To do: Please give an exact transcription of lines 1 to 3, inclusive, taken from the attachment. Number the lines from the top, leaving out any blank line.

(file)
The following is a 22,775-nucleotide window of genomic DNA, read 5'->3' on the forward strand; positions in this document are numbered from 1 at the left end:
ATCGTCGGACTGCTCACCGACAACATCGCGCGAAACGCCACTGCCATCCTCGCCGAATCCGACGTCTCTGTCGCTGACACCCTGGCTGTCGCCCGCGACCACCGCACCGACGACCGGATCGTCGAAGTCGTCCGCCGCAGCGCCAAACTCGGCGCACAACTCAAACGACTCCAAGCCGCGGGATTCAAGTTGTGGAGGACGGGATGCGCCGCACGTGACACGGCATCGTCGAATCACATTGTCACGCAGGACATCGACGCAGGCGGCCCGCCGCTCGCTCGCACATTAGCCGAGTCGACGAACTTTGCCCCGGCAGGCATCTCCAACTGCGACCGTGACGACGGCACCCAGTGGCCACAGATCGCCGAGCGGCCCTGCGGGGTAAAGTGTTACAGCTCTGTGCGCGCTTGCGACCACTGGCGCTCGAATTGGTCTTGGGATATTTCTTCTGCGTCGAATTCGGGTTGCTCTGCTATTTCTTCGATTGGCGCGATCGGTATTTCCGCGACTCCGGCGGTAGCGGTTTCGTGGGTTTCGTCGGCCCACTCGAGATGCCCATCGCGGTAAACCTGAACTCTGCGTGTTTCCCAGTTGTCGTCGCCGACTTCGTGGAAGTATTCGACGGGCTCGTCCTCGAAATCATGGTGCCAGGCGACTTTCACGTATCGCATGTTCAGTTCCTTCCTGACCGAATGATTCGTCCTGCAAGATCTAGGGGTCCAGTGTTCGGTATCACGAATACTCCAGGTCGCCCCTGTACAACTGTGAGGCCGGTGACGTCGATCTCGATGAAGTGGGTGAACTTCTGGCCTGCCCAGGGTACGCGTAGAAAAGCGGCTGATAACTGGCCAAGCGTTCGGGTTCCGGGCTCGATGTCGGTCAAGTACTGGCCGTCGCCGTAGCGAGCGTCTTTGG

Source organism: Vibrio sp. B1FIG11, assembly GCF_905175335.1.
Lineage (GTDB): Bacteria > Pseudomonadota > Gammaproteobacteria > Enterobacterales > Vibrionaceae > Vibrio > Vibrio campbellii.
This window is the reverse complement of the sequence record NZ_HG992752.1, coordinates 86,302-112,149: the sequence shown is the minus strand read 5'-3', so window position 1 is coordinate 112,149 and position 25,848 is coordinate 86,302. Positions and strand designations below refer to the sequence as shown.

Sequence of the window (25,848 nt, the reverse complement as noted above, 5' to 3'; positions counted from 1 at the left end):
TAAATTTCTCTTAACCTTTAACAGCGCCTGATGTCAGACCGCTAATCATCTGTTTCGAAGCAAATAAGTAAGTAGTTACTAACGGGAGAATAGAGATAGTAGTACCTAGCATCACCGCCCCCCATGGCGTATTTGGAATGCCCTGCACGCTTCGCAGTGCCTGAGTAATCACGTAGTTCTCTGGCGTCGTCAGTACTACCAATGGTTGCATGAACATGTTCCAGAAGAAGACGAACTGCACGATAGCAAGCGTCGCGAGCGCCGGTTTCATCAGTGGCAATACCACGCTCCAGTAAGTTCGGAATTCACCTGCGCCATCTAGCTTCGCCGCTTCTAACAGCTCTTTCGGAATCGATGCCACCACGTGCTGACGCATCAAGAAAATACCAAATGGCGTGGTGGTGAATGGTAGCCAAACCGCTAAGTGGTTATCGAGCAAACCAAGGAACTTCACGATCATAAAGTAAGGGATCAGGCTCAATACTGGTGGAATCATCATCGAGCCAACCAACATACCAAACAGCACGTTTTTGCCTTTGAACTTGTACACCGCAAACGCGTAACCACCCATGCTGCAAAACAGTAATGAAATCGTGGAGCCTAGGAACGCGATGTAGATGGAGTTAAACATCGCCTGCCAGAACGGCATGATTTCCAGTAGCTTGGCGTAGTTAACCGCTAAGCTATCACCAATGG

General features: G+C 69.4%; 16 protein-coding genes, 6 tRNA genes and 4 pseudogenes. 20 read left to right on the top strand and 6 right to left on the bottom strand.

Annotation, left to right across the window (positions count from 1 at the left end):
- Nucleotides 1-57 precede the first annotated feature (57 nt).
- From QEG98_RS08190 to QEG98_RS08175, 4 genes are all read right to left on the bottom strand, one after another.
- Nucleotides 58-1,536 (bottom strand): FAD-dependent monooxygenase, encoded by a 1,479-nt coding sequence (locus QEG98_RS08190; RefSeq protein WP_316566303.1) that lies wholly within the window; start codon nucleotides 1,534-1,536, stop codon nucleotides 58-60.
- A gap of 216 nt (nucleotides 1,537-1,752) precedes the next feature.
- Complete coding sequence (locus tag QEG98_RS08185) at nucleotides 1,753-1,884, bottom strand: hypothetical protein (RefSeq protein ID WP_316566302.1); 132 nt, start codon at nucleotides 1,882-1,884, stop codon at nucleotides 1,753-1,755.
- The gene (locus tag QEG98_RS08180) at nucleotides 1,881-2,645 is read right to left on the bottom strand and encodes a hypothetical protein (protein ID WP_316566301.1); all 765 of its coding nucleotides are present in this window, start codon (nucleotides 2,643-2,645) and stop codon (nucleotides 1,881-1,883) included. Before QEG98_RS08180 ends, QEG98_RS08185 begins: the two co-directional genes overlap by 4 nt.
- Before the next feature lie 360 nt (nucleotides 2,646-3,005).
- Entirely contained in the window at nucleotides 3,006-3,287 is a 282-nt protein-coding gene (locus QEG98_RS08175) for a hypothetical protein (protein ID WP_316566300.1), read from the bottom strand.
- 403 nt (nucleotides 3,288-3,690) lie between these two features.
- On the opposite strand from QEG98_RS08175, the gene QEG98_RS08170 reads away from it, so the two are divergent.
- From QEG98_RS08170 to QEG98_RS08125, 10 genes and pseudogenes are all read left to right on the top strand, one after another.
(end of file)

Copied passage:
The following is a 22,775-nucleotide window of genomic DNA, read 5'->3' on the forward strand; positions in this document are numbered from 1 at the left end:
ATCGTCGGACTGCTCACCGACAACATCGCGCGAAACGCCACTGCCATCCTCGCCGAATCCGACGTCTCTGTCGCTGACACCCTGGCTGTCGCCCGCGACCACCGCACCGACGACCGGATCGTCGAAGTCGTCCGCCGCAGCGCCAAACTCGGCGCACAACTCAAACGACTCCAAGCCGCGGGATTCAAGTTGTGGAGGACGGGATGCGCCGCACGTGACACGGCATCGTCGAATCACATTGTCACGCAGGACATCGACGCAGGCGGCCCGCCGCTCGCTCGCACATTAGCCGAGTCGACGAACTTTGCCCCGGCAGGCATCTCCAACTGCGACCGTGACGACGGCACCCAGTGGCCACAGATCGCCGAGCGGCCCTGCGGGGTAAAGTGTTACAGCTCTGTGCGCGCTTGCGACCACTGGCGCTCGAATTGGTCTTGGGATATTTCTTCTGCGTCGAATTCGGGTTGCTCTGCTATTTCTTCGATTGGCGCGATCGGTATTTCCGCGACTCCGGCGGTAGCGGTTTCGTGGGTTTCGTCGGCCCACTCGAGATGCCCATCGCGGTAAACCTGAACTCTGCGTGTTTCCCAGTTGTCGTCGCCGACTTCGTGGAAGTATTCGACGGGCTCGTCCTCGAAATCATGGTGCCAGGCGACTTTCACGTATCGCATGTTCAGTTCCTTCCTGACCGAATGATTCGTCCTGCAAGATCTAGGGGTCCAGTGTTCGGTATCACGAATACTCCAGGTCGCCCCTGTACAACTGTGAGGCCGGTGACGTCGATCTCGATGAAGTGGGTGAACTTCTGGCCTGCCCAGGGTACGCGTAGAAAAGCGGCTGATAACTGGCCAAGCGTTCGGGTTCCGGGCTCGATGTCGGTCAAGTACTGGCCGTCGCCGTAGCGAGCGTCTTTGG

Source organism: Vibrio sp. B1FIG11, assembly GCF_905175335.1.